There’s a light rain today; I’m sitting under a tarp at the picnic table. I’ve been reading a book this morning on wilderness spirituality as a drank my coffee.

Time Alone in the Wilderness

Last week I paddled with two other men in the Boundary Waters Canoe Area (BWCA) in Minnesota and Canada. I traveled with Renewal in the Wilderness—an organization that hopes to bring refreshment to those in helping professions like clergy, social workers and teachers by having them get out into the wilderness. Over the course of seven days we canoed in a dozen different lakes with ten portages from about 100 feet to three quarters of a mile. All told we traveled thirty miles.

Watching the moonrise from our campsite. Phil LaBelle, 2017.

I’ve never been in a place like the BWCA before. After the first two lakes, no motor boats were allowed. Additionally, local aircraft cannot fly over the designated wilderness area. Campsites dot the lakes and are limited to a single group. The week after Labor Day brings fewer people—and fewer mosquitoes—along with the beginnings of a Fall chill. While we saw other paddlers from time to time, we generally were alone breathing in the pine scented air and listening to the slight wish of the paddles.

The Desert’s Great Gift

The great gift of deserted country to us is solitude, the chance to be alone before God. This gift may also be the desert’s greatest terror, however….  We are left by ourselves, and suddenly we are faced with the question of what that self really is…. The desert lacks everything except the opportunity to know God.” — David Resenberger

Phil LaBelle, 2017.

Descents

Final Days on Mt. Kilimanjaro

Every hiker knows that once you reach the summit you’re only halfway. Unless there’s a gondola waiting for you at the top—anathema to peak baggers—you’ve got to hike back down. And often that hike is harder than the one that got you to the top.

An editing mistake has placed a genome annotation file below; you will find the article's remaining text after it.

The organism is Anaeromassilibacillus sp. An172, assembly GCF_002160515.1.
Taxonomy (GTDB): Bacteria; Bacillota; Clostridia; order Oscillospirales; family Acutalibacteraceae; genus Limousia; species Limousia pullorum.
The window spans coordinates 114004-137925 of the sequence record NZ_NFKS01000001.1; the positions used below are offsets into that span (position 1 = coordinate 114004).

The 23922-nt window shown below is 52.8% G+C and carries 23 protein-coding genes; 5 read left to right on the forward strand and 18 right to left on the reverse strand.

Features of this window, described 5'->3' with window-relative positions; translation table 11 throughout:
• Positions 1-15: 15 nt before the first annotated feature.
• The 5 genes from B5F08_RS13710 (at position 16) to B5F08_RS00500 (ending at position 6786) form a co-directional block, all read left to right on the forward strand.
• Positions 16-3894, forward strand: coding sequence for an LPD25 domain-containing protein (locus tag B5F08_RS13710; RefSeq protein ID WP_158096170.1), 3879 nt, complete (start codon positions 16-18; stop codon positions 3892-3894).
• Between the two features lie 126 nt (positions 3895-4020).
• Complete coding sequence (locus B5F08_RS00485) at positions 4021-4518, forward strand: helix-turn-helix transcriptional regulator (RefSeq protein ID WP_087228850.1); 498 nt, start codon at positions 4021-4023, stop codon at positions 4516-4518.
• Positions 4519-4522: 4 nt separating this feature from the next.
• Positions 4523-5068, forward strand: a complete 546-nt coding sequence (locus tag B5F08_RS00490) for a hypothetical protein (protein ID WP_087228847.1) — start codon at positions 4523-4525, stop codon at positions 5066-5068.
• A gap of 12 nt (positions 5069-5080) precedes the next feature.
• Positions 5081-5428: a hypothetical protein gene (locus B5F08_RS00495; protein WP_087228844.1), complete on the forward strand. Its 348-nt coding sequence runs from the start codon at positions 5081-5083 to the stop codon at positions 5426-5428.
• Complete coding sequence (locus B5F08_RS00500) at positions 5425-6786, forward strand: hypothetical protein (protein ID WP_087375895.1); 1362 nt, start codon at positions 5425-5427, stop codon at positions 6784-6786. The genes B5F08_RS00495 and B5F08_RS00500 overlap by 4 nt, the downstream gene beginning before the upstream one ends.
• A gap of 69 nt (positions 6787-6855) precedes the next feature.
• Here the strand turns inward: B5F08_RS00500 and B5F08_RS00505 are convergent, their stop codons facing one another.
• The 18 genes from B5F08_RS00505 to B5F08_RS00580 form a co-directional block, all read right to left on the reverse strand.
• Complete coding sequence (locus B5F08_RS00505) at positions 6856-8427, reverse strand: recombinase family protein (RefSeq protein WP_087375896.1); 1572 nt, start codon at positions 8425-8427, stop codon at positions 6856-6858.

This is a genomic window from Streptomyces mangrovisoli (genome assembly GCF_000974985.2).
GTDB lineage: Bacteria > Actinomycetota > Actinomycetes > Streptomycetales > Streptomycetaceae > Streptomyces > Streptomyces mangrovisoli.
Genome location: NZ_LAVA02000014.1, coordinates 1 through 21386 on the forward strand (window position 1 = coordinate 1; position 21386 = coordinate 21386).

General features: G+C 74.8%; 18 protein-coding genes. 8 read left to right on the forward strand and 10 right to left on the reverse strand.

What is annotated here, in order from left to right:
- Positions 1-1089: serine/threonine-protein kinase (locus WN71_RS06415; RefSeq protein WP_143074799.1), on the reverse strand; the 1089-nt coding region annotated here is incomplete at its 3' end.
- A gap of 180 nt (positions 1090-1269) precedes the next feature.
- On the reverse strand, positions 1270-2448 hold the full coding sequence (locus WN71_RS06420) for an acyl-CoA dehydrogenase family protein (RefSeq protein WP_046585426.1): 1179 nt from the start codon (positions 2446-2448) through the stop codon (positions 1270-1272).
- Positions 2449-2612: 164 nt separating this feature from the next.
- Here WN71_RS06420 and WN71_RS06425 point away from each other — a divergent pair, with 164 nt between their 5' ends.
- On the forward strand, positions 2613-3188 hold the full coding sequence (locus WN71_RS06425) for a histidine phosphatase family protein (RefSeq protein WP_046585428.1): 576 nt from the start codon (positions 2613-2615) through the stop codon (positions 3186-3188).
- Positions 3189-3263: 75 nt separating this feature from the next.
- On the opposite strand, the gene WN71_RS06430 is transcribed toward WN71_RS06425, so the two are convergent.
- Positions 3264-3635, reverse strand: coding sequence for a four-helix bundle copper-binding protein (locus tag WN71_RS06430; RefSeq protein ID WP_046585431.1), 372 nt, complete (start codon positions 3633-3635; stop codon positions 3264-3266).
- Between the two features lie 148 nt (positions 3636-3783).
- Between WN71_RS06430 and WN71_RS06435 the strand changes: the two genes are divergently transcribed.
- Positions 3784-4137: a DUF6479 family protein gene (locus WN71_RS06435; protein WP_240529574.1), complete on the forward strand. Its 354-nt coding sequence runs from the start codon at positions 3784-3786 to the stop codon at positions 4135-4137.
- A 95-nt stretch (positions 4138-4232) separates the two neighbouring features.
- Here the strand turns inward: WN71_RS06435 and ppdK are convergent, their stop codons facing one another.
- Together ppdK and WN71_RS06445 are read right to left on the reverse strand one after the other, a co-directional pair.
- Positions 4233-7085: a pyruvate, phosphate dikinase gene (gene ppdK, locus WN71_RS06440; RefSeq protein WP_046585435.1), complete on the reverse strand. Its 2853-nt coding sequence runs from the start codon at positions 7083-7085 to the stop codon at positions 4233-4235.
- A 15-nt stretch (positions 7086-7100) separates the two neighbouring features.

Phil LaBelle, 2017.

After reaching the very top of Africa, we took about 35 minutes to soak it all in. The weather was spectacular, so we took pictures and cherished the view. But you don’t hang around too long at 19,000 feet. The lack of oxygen starts getting to you. So down we went.

On Top of Africa

Day 7 on Mt. Kilimanjaro

We made it!

Our group and guides at the summit of Mt. Kilimanjaro. Phil LaBelle, 2017

On August 14, 2017 at 11:45am Noah and I and our entire team reach Uhuru Peak at 19, 340 feet. We began with a 2am wake up call, breakfast and preparing to leave. Zippers on the tent had frozen overnight in the cold and previous day’s rain. But the skies were now clear and the temps were chilly. Just before we were set to depart, Noah began overheating. He’d put on a number of layers including my puffy coat to fight the cold, and as we got outside his body just started getting too warm.

Getting to Base Camp

Day 6 on Mt. Kilimanjaro

And now we are five.

Near base camp. Phil LaBelle, 2017.

This morning we had a sad departure as both Craig and Barry had to head down the mountain for medical attention. Both had been experiencing the effects of altitude sickness over the last couple of days and especially last night and this morning. One of the reasons we all chose Tusker was for their focus on safety. Unfortunately it meant saying goodbye to two wonderful men at least for now. (We hope to see them when our group descends in a couple days and get back to our hotel.)

Walls, Perseverance and Barry

Day 5 on Mt. Kilimanjaro

Today we conquered the Barranco Wall. It looms large on most Kili hikes as it stands 850 feet above Barranco Camp, and it’s the first thing you do after breakfast and heading out. It’s primarily a scramble, working your way over rocks and boulders via a number of switchbacks. You use hands and feet to pull yourself up at some points and slowly make your way to the top. We go slowly—”Pole! Pole!” in Swahili—and it’s great preparation for the pace to the summit.

Noah, Barry and I at Karanga Camp with the Kili summit in the background. Phil LaBelle, 2017.

While Noah and I had a blast—it reminded us of the Beehive Trail in Acadia—others not so much. Especially Barry.